Kids get taste of Majors at Play Ball in Tampa

Local youth participates in drills, games as part of MLB-wide initiative

June 3rd, 2017

TAMPA, Fla. -- For countless Tampa Bay area youth baseball players, Saturday morning provided a unique opportunity to dazzle like a Major Leaguer.

As part of the Rays' annual Play Ball Day festivities, kids ages 14 and under flocked to the fields of West Tampa Little League for two hours of fun, aimed at promoting and expanding interest in the sport.

With the guidance of several knowledgeable volunteer instructors -- including Eckerd College Hall of Fame coach Bill Mathews -- young players participated in individual drills like learning how to field grounders, hitting the ball and throwing pitches to a catcher in the bullpen.

On the softball field, girls ran timed laps around the bases to see who could reach home the fastest. And for six visiting T-ball teams, a special tournament was set up for a glimpse at the full big league experience -- right down to having players' names individually announced by Rays radio broadcaster Neil Solondz behind the backstop.

"Baseball is just one of those sports where you need a lot of equipment and sometimes, a lot of money, especially with the growth of travel ball," said Jamal Knibbs, the Rays' community engagement and youth programs coordinator.

"To put on free events in communities where kids normally don't have the opportunity to play the game of baseball … and try to help them fall in love with the game at this young of an age, we hope to keep them. Maybe they'll shy away from the basketball and the football, and maybe latch onto baseball a little bit more."

While the event has traditionally been held at Tropicana Field, the installation of a new turf playing surface for this season forced organizers to find a different location. But after months of planning, getting together the teams and coaches and coordinating with city officials, Knibbs said they could not have asked for better turnout or weather, as expected rain was staved off until the afternoon.

"There's a lot that goes into this," Knibbs said. "We're just glad that the weather held up and the kids are out here smiling and having a great time."

In the future, the team hopes to continue expanding the event to other areas around the community to provide more local youth with the opportunity to participate.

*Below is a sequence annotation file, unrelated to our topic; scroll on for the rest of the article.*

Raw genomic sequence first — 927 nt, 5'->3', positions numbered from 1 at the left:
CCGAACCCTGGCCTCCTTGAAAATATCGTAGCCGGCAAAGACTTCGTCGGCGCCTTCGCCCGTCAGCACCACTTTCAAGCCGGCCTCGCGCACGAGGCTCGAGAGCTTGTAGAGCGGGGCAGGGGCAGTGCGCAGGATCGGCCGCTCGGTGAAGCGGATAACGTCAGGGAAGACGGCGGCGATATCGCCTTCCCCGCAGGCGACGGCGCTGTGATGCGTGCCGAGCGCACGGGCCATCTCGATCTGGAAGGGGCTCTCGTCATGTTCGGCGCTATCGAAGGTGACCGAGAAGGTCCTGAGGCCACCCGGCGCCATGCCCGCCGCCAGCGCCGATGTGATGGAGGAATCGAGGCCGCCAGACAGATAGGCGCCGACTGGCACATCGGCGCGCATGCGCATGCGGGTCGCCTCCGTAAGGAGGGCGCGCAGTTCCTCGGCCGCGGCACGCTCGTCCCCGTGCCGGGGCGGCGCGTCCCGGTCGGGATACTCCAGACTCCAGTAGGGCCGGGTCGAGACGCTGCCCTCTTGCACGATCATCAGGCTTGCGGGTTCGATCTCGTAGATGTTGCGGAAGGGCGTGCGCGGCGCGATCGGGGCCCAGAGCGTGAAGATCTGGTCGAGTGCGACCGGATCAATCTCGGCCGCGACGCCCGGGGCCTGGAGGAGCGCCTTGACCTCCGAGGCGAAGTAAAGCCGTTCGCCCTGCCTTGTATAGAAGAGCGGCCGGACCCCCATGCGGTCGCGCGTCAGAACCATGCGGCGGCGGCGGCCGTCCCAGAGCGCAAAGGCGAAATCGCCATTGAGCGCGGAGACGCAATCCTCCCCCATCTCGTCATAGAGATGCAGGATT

"This exposure, in general, is something we feel like kids from that 5-to-7 T-ball age don't get," Knibbs said "They kind of latch onto other sports at that time. An event like this, we can expose them to the game of baseball.

"Hopefully, they fall in love with it at that early age, and it makes a day like this unforgettable."

The second annual Play Ball Weekend features a variety of youth engagement activities by nearly 200 Major League and Minor League clubs to highlight the fun of youth baseball and softball. It is a complementary program of the Play Ball initiative, designed by MLB to celebrate youth baseball and softball participation. MLB has provided clubs with more than 300,000 youth plastic bat and ball sets to distribute in both ballparks and at community events.

Many MLB clubs are hosting skills and physical fitness clinics as well as surprise "takeovers" of youth baseball and softball games or practices featuring appearances by Major League players, alumni, mascots, public address announcers and more. Activities will include kids participating in special news conferences, pregame meet-and-greets and catches with players, ceremonial first pitches, public address duties, lineup card exchanges, taking the field with players, postgame running the bases and more. Major League players, coaches and managers will wear Play Ball Weekend patches during the weekend's games, and players on home clubs will wear custom T-shirts during batting practice on the date of their club's activations.

Teams that are on the road Saturday and Sunday will host their Play Ball Weekend activities during another homestand.